Loblolly pine is the most important timber tree in southeastern Virginia, in eastern North Carolina, and in northeastern South Carolina north of Georgetown; while to the south of Georgetown not only in South Carolina but in Georgia and westward in the Gulf States its importance is yearly increasing with the decrease in the supply of longleaf pine. (See Map, Fig. 1.) Its value and its importance as a commercial tree are best indicated by the extent of the lumber industry which is dependent upon it and by the annual output of North Carolina pine lumber in southeastern Virginia, in North Carolina and in the adjacent portion of South Carolina. While no attempt is made in the census figures to separate the cuts of the various pines which are sawed in this region, all of them being grouped under the head of yellow pine, it is possible to approximate closely the cut of loblolly pine. The lumber cut of certain counties is entirely from loblolly pine (the shortleaf pine of the coast) and that of other counties is very largely from this species. In southeastern Virginia the cut of pine in 1912 in nine counties which are within the loblolly pine belt was 397,344,000 bd. ft. In North Carolina the cut of pine in 40 coastal plain pine counties was 1,079,061,000 bd. ft. In South Carolina in 15 counties the cut north of Georgetown was 548,138,000 bd. ft. A small amount of the pine cut in these nine counties in southeastern Virginia is from the shortleaf pine (of the Piedmont); in North Carolina small amounts of the pine cut in the coastal plain are from the shortleaf pine and from the longleaf or pitch pine; in South Carolina probably less than 10 per cent of the pine cut of the counties north of Georgetown is at present from longleaf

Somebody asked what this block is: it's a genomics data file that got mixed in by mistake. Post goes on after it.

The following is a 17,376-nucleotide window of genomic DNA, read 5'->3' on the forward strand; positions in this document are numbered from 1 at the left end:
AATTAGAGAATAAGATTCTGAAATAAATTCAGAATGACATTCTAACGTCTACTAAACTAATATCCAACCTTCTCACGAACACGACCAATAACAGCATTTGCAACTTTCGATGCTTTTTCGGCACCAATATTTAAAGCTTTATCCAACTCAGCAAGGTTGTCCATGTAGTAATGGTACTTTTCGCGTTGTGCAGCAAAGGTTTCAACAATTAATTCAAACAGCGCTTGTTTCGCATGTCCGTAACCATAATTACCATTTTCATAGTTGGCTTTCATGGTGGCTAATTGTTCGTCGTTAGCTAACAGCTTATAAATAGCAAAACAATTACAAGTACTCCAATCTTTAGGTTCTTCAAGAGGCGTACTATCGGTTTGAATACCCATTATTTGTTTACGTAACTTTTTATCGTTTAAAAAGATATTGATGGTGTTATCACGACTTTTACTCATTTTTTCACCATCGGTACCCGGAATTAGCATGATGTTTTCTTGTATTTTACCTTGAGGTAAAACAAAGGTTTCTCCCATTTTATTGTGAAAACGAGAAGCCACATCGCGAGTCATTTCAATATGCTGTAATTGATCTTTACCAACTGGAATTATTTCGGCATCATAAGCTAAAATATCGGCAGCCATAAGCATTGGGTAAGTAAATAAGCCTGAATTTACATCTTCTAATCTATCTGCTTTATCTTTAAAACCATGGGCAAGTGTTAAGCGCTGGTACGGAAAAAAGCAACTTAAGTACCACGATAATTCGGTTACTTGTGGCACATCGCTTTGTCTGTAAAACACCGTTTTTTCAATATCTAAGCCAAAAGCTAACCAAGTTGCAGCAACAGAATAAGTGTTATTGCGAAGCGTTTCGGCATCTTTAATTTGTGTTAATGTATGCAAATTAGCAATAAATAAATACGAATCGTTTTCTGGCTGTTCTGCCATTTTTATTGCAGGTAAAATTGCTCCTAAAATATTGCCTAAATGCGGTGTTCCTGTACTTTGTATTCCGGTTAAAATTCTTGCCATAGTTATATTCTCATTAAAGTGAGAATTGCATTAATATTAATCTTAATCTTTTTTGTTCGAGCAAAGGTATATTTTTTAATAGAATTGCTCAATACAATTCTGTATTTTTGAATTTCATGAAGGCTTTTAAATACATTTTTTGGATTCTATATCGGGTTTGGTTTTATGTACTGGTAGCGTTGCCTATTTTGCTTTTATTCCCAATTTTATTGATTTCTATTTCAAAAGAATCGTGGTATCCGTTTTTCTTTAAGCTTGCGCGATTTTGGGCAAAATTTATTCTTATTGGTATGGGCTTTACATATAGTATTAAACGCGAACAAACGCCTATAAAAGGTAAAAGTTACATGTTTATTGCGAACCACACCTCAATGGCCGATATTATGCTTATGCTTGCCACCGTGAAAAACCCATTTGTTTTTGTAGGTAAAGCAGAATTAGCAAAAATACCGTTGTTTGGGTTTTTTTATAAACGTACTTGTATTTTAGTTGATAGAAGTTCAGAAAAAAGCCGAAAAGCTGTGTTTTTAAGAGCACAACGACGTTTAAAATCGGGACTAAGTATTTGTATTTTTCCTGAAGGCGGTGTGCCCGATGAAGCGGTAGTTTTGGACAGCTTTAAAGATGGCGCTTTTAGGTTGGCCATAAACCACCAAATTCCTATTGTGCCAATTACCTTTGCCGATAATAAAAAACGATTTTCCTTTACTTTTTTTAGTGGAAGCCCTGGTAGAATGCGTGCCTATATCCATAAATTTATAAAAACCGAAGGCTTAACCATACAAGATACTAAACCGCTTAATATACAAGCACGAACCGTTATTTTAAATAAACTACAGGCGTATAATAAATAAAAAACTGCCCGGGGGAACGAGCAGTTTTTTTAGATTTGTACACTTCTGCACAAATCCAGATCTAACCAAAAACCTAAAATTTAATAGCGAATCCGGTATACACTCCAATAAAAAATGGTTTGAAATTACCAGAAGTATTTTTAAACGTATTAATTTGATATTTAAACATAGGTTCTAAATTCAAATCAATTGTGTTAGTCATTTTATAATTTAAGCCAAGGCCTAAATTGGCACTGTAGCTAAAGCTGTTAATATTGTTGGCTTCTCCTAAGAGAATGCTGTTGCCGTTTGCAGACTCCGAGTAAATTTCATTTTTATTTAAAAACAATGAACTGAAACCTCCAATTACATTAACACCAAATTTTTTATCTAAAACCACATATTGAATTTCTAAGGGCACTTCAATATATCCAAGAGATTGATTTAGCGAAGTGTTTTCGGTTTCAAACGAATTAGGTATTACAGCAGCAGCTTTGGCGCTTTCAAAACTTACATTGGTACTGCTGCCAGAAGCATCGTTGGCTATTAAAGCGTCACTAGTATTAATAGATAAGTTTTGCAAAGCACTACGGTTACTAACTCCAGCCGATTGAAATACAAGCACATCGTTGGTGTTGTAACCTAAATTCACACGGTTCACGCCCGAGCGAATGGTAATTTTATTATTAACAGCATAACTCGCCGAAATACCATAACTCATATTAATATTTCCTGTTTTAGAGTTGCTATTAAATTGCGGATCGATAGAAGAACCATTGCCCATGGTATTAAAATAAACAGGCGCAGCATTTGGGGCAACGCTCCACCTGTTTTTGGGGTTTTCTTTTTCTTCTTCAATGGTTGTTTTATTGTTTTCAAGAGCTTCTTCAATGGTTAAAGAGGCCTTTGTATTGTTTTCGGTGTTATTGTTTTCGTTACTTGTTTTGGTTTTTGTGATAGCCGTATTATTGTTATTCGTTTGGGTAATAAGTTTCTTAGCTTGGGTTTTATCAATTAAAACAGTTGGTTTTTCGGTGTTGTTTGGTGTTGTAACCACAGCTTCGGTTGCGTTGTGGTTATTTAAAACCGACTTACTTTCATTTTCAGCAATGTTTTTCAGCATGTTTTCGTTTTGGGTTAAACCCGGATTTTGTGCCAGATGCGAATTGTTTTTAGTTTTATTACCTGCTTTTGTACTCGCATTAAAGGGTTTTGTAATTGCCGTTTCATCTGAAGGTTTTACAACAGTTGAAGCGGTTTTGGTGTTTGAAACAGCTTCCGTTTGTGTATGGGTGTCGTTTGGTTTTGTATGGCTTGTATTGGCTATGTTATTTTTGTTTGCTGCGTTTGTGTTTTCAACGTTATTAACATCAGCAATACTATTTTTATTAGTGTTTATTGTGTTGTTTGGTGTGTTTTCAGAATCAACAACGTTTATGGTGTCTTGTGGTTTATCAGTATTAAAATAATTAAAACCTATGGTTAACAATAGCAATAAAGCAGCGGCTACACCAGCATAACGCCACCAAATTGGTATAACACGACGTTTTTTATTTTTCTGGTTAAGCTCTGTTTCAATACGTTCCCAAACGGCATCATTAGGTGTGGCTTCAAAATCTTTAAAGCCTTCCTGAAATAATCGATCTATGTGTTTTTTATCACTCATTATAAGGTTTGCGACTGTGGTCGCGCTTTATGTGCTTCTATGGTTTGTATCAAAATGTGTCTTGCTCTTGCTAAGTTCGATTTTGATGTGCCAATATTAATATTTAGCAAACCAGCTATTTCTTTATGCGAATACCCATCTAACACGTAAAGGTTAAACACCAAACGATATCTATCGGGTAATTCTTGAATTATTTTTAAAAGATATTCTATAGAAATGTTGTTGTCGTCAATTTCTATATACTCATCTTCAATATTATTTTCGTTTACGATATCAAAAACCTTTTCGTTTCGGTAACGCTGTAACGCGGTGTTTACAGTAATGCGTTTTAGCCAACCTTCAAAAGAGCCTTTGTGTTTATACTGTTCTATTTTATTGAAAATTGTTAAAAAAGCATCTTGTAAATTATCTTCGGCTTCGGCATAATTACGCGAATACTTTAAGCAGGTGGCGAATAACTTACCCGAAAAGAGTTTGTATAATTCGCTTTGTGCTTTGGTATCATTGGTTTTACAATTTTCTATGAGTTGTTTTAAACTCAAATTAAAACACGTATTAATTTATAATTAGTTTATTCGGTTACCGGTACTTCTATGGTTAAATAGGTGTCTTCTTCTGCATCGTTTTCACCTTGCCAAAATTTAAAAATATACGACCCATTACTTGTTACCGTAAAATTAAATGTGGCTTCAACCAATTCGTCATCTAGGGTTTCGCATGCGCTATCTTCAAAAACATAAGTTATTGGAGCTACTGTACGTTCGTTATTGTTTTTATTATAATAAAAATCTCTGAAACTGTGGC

[Illustration:

Fig. 1. Distribution of loblolly pine and of short-leaf pine in the Southern States.
]





pine. The cut by counties for nine counties* in Virginia south of the James River is as follows:

Board Feet.
Isle of Wight12,500,000
Norfolk100,683,000
Nansemond62,726,000
Prince George5,600,000
Princess Anne5,500,000
Southampton98,425,000
Surry58,385,000
Sussex13,525,000
Greenesville40,000,000
Total397,344,000

The cut by counties for 40 counties in eastern North Carolina is as follows:

Board Feet.Board Feet.
Beaufort44,428,000Jones20,790,000
Bertie34,137,000Lenoir20,136,000
Bladen29,125,000Martin9,795,000
Brunswick16,877,000Nash31,778,000
Camden1,170,000New Hanover43,432,000
Carteret5,240,000Northampton7,318,000
Chowan25,824,000Onslow23,563,000
Columbus67,970,000Pamlico22,109,000
Craven107,209,000Pasquotank49,950,000
Cumberland16,700,000Pender58,700,000
Duplin60,841,000Perquimans23,627,000
Dare4,000,000Pitt8,510,000
Edgecombe7,112,000Robeson43,761,000
Gates14,695,000Sampson66,917,000
Greene2,600,000Scotland2,960,000
Halifax41,290,000Tyrrell1,390,000
Harnett32,360,000Washington23,046,000
Hertford17,980,000Wayne20,810,000
Hoke1,700,000Wilson21,870,000
Hyde1,881,000
Johnston45,460,000Total1,079,061,000

The cut by counties for 15 counties in South Carolina north of Georgetown is as follows:

Board Feet.
Beaufort8,527,000
Berkeley13,265,000
Charleston48,343,000
Colleton64,384,000
Darlington82,373,000
Dillon6,075,000
Dorchester31,761,000
Florence21,310,000
Georgetown129,948,000
Hampton21,700,000
Horry28,472,000
Lee1,000,000
Marion54,235,000
Marlboro21,035,000
Williamsburg15,710,000
Total548,138,000

[note]